Thank you Travis. Great vids. Ruth Stout is how I became really interested in vegetable gardening. She was like my marijuana, Bartholomew was my pills, Hemenway was my ecstasy, Sepp is my crack. I haven't even gotten to the really hard stuff yet - Mollison. Baby steps, right? But yeah, Ruth was my gateway drug.
I enjoy the bucket tip. makes sense that the plant would focus on root growth and benefit from the increased humidity, right?
I have a strawberry plant which is way to thick, we are in zone 5 here. I here people say to mow them back in the fall. should I mow them first then try to transplant? would the transplants take without leaves and overnight frost temperatures?
only reason I want to do it this way it is should be easier to find each separate plant this way with the leaves out of my way.
Charles: Thats funny I never thought of it in those terms but it does fit. I'm pretty addicted to this stuff too.
Casey: Putting buckets/pots on transplants helps them tremendously, both in the ways that you mention, as well as keeping wind and sun from dehydrating the plant. Just be sure to take the covers off after 2-3 days or they may start to turn yellow.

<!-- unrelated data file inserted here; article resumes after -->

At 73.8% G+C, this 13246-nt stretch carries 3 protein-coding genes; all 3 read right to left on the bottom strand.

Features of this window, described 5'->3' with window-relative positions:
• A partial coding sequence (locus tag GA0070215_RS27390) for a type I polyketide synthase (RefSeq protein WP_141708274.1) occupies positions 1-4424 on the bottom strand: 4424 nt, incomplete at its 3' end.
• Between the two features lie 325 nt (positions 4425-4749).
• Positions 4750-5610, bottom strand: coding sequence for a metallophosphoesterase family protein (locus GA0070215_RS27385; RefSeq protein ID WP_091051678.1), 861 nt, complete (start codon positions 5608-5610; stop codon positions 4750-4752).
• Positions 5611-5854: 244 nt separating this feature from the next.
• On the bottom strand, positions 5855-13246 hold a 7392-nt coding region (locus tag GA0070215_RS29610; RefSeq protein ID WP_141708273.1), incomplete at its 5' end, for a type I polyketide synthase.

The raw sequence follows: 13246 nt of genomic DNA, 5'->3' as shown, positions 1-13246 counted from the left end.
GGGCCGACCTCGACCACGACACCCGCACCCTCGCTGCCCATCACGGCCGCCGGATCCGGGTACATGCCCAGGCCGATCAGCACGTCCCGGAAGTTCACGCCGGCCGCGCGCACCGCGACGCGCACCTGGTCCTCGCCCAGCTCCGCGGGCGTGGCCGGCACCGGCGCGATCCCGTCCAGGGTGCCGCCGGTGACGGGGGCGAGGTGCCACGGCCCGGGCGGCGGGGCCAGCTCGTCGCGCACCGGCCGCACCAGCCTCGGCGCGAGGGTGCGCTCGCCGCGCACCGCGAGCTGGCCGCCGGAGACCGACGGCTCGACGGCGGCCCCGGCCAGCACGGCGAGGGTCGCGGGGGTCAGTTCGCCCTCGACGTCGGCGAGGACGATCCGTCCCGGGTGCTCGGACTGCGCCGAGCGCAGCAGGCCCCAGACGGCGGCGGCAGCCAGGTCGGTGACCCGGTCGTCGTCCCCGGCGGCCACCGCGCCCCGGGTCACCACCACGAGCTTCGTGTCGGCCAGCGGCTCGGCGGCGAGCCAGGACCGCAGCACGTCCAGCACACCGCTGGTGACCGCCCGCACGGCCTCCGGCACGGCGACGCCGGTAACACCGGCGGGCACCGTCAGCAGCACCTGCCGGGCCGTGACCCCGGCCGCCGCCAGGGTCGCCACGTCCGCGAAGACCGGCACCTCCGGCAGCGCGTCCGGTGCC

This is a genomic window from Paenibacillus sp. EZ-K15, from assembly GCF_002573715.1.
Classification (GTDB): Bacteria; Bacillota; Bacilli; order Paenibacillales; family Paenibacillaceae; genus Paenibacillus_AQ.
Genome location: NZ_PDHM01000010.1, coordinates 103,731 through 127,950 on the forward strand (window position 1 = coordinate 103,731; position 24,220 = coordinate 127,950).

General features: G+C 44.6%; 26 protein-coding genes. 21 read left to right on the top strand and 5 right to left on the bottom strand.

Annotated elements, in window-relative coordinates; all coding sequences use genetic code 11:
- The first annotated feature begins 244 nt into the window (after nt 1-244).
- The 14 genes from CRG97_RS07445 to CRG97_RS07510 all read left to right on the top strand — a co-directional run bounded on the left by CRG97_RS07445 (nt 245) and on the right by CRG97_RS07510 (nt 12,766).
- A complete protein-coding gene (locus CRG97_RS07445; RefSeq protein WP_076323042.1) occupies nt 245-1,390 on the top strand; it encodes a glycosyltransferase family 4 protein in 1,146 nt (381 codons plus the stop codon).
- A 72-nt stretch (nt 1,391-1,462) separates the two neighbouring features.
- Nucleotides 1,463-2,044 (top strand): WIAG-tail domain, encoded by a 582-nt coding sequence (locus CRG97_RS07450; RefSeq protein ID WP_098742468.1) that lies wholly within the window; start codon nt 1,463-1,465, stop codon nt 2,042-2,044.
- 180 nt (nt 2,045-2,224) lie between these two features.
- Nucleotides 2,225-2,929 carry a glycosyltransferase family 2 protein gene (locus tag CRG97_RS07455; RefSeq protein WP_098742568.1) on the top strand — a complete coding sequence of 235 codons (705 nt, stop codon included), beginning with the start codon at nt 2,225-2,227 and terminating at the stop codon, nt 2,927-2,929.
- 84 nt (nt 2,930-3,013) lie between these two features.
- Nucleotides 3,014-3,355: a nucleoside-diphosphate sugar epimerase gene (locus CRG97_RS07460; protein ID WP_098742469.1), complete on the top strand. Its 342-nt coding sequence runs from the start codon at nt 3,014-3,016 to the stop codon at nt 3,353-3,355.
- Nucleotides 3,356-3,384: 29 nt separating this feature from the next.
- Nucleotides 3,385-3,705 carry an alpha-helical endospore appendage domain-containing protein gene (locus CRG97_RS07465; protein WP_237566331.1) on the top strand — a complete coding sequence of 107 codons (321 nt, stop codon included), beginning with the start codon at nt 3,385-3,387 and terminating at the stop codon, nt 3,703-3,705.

Ah, I should have mentioned that the colour of the bucket/pot makes a difference. Maybe I should redo the video...
If you use something that is light coloured like white or tan, enough sunlight is reflected off so that it doesn't get too hot for the plants inside. I've used black and dark green covers and have fried plants.
John Polk wrote: Yikes! A clear bucket? That would allow all of the light, and heat IN, with no escape.
In a cool climate, you might want a dark bucket to capture/retain heat. In warm weather, a white bucket will retain less heat (and if it is hot/humid, you may need to "vent" it every few hours).
Clear buckets are to be avoided in my experience. I've used 2 litre pop bottles with the bottom cut out and no cap, and my plants fried.
I would consider my area as a cool climate, and dark buckets made it too hot for the transplants. I haven't tried this during the early cold spring, or late fall though. Only the warm parts of the year.